This is an obsession that they share with discerning writers and artists like Ovid (Metamorphoses), Jorge Luis Borges (The Book of Imaginary Beings) and Walt Disney (Dumbo the Elephant). The charm of their performances, however, lies not so much in verbal exuberance as in the equally essential and characteristic little gimmicks, unobtrusive shifts of everyday life, or references to previous performances. Although you can’t really keep those last two separate, because their everyday personal lives run over so much into their professional activities.
Everything here displays an accelerated signature, powerfully stimulated by the changing colours of the background, which actually is not a background but an exquisite self-developing space. Comparable to those of Medieval manuscripts. But whereas there, in the atmosphere of religious exaltation, we see Christ appearing, often surrounded by angels with trumpets – strange creatures anyway, with those flapping wings – here there are frog-like, devilish creatures who indulge their curiosity in the contact that they seek with the public. And with what a difference! In the important message that they present, those religious illustrations of former times actually have nothing to do with the audience. The enthroned Christ and his retinues, the apostles and the saints, the blessed and the damned, are turned in on themselves. With P&L, things are somewhat different: they are really sociable, and yet narcissistic too, these apparitions. They know that they are performing for an audience, and try to attract attention with funny faces, rolling eyes, strange leaps and peculiar exercises. You notice that they are engaged in making contact, in tempting the spectators to surrender to them - and all that within those few minutes in which P&L let them loose on us.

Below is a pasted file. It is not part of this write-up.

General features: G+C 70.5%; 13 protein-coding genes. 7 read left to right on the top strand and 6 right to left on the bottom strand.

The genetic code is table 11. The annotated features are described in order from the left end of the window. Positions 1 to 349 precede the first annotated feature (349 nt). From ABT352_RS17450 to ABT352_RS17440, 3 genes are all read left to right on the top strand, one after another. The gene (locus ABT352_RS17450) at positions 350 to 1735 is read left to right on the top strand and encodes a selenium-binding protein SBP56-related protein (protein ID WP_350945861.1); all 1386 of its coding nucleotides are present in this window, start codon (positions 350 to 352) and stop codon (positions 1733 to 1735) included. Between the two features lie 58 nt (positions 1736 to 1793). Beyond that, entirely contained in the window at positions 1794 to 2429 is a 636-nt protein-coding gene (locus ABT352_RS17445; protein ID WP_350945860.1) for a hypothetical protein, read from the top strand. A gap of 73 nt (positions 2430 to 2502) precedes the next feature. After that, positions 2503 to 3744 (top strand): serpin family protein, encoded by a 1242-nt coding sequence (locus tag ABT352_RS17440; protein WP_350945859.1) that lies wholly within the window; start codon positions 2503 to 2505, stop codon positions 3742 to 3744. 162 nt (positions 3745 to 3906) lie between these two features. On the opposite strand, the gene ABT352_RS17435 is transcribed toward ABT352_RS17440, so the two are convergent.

It starts well immediately, with the entrance of the little creatures, who just stealthily peep over the edge, looking straight into the picture at the viewer, with searching glances and movements. Whatever they are, human movement is not alien to them, and so right away you start thinking up names for them. First, deciding their species. Let’s say the Xpsychityockus Moanipulapilus, with a little Roziba influence. Their names: something like Ricj and LJaqt. They are, as becomes apparent a little later, a mixture of jack-in-the-boxes and extinct animal species that have got stuck somewhere in their development. Actually, this video is a big argument against the so-called creationists, whose conviction it is that humanity stands at the centre of creation. P&L are clearly engagé with prehistoric animals which are either already extinct or have withdrawn into the most remote rain forests.
I have the suspicion that their six-minute film-clip is a distorted report on an earlier performance, if not study matter for a future one. In any case, we can interpret this video on all sorts of levels. As a charming self-portrait of the creators. Or as the search for a Darwinian composition in the deliquescent colours of the space, which at least very strongly suggest that the metamorphosing shapes have them to thank for their existence. And once set on that track, the evolutionary drawing acquires a very obtrusive strength indeed. A deterministic design, as if we are contending with forms and postures long deemed lost, which once existed between two different evolutionary ages, were subsequently lost, and which here have somehow been unearthed by P & L..
translation Bob Biddiscombe